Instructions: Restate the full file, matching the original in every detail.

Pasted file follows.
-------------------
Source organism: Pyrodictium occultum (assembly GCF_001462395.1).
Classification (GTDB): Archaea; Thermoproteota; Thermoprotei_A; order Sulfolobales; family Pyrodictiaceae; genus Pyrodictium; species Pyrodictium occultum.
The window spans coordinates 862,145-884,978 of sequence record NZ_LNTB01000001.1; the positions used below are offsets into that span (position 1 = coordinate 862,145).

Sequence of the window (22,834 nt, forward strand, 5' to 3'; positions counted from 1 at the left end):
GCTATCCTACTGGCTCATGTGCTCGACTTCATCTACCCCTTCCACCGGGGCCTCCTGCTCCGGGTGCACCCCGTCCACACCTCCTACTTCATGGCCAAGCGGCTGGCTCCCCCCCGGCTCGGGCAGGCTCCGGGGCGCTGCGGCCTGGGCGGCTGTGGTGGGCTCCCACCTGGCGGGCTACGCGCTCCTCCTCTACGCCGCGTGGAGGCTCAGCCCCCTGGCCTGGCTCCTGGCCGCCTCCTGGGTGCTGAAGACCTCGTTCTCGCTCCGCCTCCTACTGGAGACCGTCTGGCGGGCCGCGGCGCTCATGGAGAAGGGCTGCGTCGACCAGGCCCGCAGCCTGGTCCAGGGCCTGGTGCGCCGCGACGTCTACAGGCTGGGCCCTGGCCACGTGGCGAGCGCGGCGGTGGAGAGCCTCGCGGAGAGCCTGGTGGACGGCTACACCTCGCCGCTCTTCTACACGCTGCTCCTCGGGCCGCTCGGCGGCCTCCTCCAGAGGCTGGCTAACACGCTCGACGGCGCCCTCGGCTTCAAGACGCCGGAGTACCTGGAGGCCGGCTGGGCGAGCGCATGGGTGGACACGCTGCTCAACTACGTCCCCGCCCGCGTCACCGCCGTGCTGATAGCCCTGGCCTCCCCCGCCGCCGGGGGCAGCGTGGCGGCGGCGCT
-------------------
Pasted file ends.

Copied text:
Source organism: Pyrodictium occultum (assembly GCF_001462395.1).
Classification (GTDB): Archaea; Thermoproteota; Thermoprotei_A; order Sulfolobales; family Pyrodictiaceae; genus Pyrodictium; species Pyrodictium occultum.
The window spans coordinates 862,145-884,978 of sequence record NZ_LNTB01000001.1; the positions used below are offsets into that span (position 1 = coordinate 862,145).

Sequence of the window (22,834 nt, forward strand, 5' to 3'; positions counted from 1 at the left end):
GCTATCCTACTGGCTCATGTGCTCGACTTCATCTACCCCTTCCACCGGGGCCTCCTGCTCCGGGTGCACCCCGTCCACACCTCCTACTTCATGGCCAAGCGGCTGGCTCCCCCCCGGCTCGGGCAGGCTCCGGGGCGCTGCGGCCTGGGCGGCTGTGGTGGGCTCCCACCTGGCGGGCTACGCGCTCCTCCTCTACGCCGCGTGGAGGCTCAGCCCCCTGGCCTGGCTCCTGGCCGCCTCCTGGGTGCTGAAGACCTCGTTCTCGCTCCGCCTCCTACTGGAGACCGTCTGGCGGGCCGCGGCGCTCATGGAGAAGGGCTGCGTCGACCAGGCCCGCAGCCTGGTCCAGGGCCTGGTGCGCCGCGACGTCTACAGGCTGGGCCCTGGCCACGTGGCGAGCGCGGCGGTGGAGAGCCTCGCGGAGAGCCTGGTGGACGGCTACACCTCGCCGCTCTTCTACACGCTGCTCCTCGGGCCGCTCGGCGGCCTCCTCCAGAGGCTGGCTAACACGCTCGACGGCGCCCTCGGCTTCAAGACGCCGGAGTACCTGGAGGCCGGCTGGGCGAGCGCATGGGTGGACACGCTGCTCAACTACGTCCCCGCCCGCGTCACCGCCGTGCTGATAGCCCTGGCCTCCCCCGCCGCCGGGGGCAGCGTGGCGGCGGCGCT